Here’s where it gets tricky. When we’re using a plural pronoun to refer to combination of God and humans—like when we’re writing about Jesus and Peter having a chat, or the Holy Spirit empowering Paul to heal a deaf girl—do we call these people “Them” or “them”? Does Jesus’s divinity make up for Peter’s lack of it? Or does it ennoble Peter so much that we can legitimately capitalize “Them” with them? Well, custom is to lowercase it, lest anyone get the wrong idea Peter is divine too. We totally wanna respect Jesus, but friggin’ Peter ruined it. (I leave it to you as to whether that’s bad theology as well.)

So that’ll cover the usual personal pronouns: When God refers to himself it’s I, Me, We, Our, and so forth; when we address him it’s You and Your; when we refer to him it’s He and His and so on. Never It. Oh, and don’t forget capitalizing when we describe God as the One we trust, One we follow, One we obey, etc.

Clear? Good. Now to lesson 2.

What, you thought we were done?

Capitalize every other reference to God.

Most folks’ grasp of grammar isn’t all that strong, as we’ve seen by the regular abuse of apostrophes, and the fact people can’t tell the difference between “you’re” and “your.” Or be bothered to care. For Christians, grammar’s only proper use is to single out and capitalize God-references. That’s plenty. Phooey on whether we know the difference between “who” and “whom”—when we’re talking God, it’s always “Whom,” ’cause that sounds nice and formal. Jesus is “the One Whom takes away sin.” I know it sounds incorrect (and it is), but formal is meant to be weird, right?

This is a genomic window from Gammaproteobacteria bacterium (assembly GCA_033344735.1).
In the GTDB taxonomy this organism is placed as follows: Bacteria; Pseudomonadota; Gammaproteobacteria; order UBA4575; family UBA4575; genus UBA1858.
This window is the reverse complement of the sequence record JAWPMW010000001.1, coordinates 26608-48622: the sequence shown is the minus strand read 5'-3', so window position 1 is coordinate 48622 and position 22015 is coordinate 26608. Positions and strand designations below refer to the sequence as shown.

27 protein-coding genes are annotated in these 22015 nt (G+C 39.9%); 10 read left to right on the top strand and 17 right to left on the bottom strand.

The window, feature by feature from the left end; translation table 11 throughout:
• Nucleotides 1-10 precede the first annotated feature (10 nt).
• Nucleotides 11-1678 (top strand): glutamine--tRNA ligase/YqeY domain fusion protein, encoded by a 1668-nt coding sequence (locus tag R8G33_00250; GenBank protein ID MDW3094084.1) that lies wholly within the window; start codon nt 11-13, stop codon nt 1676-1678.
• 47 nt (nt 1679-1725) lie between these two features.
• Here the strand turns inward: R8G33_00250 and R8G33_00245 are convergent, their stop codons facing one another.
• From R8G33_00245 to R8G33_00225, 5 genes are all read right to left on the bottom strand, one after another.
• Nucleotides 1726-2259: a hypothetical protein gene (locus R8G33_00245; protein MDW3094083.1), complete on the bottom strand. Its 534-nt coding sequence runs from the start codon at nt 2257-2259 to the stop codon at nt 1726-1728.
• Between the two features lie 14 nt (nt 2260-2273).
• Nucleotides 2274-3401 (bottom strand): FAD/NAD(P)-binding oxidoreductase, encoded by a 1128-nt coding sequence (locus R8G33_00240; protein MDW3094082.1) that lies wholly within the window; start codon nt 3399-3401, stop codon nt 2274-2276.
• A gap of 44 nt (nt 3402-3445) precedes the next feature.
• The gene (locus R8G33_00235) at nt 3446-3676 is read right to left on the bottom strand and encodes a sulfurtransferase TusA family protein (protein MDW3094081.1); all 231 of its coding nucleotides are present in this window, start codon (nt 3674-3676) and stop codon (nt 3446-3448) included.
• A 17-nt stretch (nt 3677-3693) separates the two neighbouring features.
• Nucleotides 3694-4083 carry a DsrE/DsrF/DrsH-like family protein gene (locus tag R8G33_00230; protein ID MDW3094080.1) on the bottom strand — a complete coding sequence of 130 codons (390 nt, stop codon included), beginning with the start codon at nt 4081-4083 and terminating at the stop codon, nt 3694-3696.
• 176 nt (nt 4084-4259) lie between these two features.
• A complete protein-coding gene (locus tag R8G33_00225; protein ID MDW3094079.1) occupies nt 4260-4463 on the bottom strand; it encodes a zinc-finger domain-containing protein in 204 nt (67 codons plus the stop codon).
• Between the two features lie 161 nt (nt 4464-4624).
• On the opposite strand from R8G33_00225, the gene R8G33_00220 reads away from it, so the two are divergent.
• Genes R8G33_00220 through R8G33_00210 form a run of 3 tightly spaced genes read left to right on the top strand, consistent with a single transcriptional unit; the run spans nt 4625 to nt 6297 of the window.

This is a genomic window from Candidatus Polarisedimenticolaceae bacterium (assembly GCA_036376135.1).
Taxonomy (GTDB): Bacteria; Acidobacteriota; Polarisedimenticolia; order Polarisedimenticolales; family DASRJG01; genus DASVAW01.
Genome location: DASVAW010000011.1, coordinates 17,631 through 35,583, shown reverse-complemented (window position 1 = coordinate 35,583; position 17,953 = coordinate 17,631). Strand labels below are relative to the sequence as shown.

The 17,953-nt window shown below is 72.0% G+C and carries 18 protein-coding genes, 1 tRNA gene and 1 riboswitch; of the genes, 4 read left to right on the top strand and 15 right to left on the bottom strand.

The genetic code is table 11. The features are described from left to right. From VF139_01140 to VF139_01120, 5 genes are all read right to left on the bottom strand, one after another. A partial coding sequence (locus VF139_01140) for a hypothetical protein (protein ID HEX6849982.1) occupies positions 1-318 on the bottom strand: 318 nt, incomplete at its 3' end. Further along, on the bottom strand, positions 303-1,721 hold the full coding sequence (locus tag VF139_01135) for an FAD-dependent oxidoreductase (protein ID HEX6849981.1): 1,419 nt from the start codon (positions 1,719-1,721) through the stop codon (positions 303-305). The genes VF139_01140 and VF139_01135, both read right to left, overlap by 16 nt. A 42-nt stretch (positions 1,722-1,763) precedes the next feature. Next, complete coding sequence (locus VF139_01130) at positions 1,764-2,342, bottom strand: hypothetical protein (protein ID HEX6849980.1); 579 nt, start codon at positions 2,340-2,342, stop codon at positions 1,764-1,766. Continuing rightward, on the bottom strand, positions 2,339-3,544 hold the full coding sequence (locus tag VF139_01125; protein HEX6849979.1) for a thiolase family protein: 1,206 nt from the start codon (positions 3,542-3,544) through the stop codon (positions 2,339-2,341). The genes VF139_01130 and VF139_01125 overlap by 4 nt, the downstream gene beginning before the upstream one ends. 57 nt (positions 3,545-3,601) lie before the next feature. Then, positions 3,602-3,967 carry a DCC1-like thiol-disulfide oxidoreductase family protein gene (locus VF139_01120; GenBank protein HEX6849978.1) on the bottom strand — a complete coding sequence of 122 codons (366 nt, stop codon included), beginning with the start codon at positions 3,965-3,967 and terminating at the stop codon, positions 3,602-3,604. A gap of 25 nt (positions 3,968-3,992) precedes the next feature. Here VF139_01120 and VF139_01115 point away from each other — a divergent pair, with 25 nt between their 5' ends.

Yep, these’d be the folks who insist no referent shall escape our sight. Every single one must be hunted down and capitalized, lest we commit lèse-majesté and force God to knock one of the jewels from our heavenly crowns. Or downgrade our heavenly mansion to one without a solarium.

  • EVERY RELATIVE PRONOUN. If it’s a one, who, that, whose, which, or whom meant to point to God, capitalize it. Jesus is “the One we follow, Who takes away sin, through Whom we’re saved, in Whose name we call, That never fails us.”